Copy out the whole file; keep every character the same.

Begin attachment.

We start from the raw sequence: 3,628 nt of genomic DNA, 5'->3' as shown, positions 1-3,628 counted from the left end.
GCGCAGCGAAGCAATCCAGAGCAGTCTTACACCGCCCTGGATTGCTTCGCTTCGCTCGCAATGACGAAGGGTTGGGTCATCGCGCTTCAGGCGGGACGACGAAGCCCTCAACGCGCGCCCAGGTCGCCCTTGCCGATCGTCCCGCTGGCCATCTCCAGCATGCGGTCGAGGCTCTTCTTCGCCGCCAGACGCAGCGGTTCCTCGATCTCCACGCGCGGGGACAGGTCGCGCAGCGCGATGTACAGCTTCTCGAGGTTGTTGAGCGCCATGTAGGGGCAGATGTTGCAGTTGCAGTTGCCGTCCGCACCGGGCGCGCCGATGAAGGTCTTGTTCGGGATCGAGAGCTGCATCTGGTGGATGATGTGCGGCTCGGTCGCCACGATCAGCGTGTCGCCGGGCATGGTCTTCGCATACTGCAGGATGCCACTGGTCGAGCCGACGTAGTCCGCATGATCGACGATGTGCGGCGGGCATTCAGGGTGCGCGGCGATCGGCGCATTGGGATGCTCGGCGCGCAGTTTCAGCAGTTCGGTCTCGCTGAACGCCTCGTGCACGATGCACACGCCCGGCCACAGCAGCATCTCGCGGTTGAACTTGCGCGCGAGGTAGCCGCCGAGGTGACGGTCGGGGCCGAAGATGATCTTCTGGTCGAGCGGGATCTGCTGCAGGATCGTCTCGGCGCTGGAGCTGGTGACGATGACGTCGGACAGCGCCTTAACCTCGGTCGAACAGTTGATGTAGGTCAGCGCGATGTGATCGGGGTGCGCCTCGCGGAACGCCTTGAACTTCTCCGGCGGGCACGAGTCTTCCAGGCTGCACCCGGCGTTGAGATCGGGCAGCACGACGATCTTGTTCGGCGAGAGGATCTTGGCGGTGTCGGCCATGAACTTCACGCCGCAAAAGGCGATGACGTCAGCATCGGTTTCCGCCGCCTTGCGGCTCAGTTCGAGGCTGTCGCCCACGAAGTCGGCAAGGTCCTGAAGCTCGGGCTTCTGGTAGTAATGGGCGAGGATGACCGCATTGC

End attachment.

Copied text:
We start from the raw sequence: 3,628 nt of genomic DNA, 5'->3' as shown, positions 1-3,628 counted from the left end.
GCGCAGCGAAGCAATCCAGAGCAGTCTTACACCGCCCTGGATTGCTTCGCTTCGCTCGCAATGACGAAGGGTTGGGTCATCGCGCTTCAGGCGGGACGACGAAGCCCTCAACGCGCGCCCAGGTCGCCCTTGCCGATCGTCCCGCTGGCCATCTCCAGCATGCGGTCGAGGCTCTTCTTCGCCGCCAGACGCAGCGGTTCCTCGATCTCCACGCGCGGGGACAGGTCGCGCAGCGCGATGTACAGCTTCTCGAGGTTGTTGAGCGCCATGTAGGGGCAGATGTTGCAGTTGCAGTTGCCGTCCGCACCGGGCGCGCCGATGAAGGTCTTGTTCGGGATCGAGAGCTGCATCTGGTGGATGATGTGCGGCTCGGTCGCCACGATCAGCGTGTCGCCGGGCATGGTCTTCGCATACTGCAGGATGCCACTGGTCGAGCCGACGTAGTCCGCATGATCGACGATGTGCGGCGGGCATTCAGGGTGCGCGGCGATCGGCGCATTGGGATGCTCGGCGCGCAGTTTCAGCAGTTCGGTCTCGCTGAACGCCTCGTGCACGATGCACACGCCCGGCCACAGCAGCATCTCGCGGTTGAACTTGCGCGCGAGGTAGCCGCCGAGGTGACGGTCGGGGCCGAAGATGATCTTCTGGTCGAGCGGGATCTGCTGCAGGATCGTCTCGGCGCTGGAGCTGGTGACGATGACGTCGGACAGCGCCTTAACCTCGGTCGAACAGTTGATGTAGGTCAGCGCGATGTGATCGGGGTGCGCCTCGCGGAACGCCTTGAACTTCTCCGGCGGGCACGAGTCTTCCAGGCTGCACCCGGCGTTGAGATCGGGCAGCACGACGATCTTGTTCGGCGAGAGGATCTTGGCGGTGTCGGCCATGAACTTCACGCCGCAAAAGGCGATGACGTCAGCATCGGTTTCCGCCGCCTTGCGGCTCAGTTCGAGGCTGTCGCCCACGAAGTCGGCAAGGTCCTGAAGCTCGGGCTTCTGGTAGTAATGGGCGAGGATGACCGCATTGC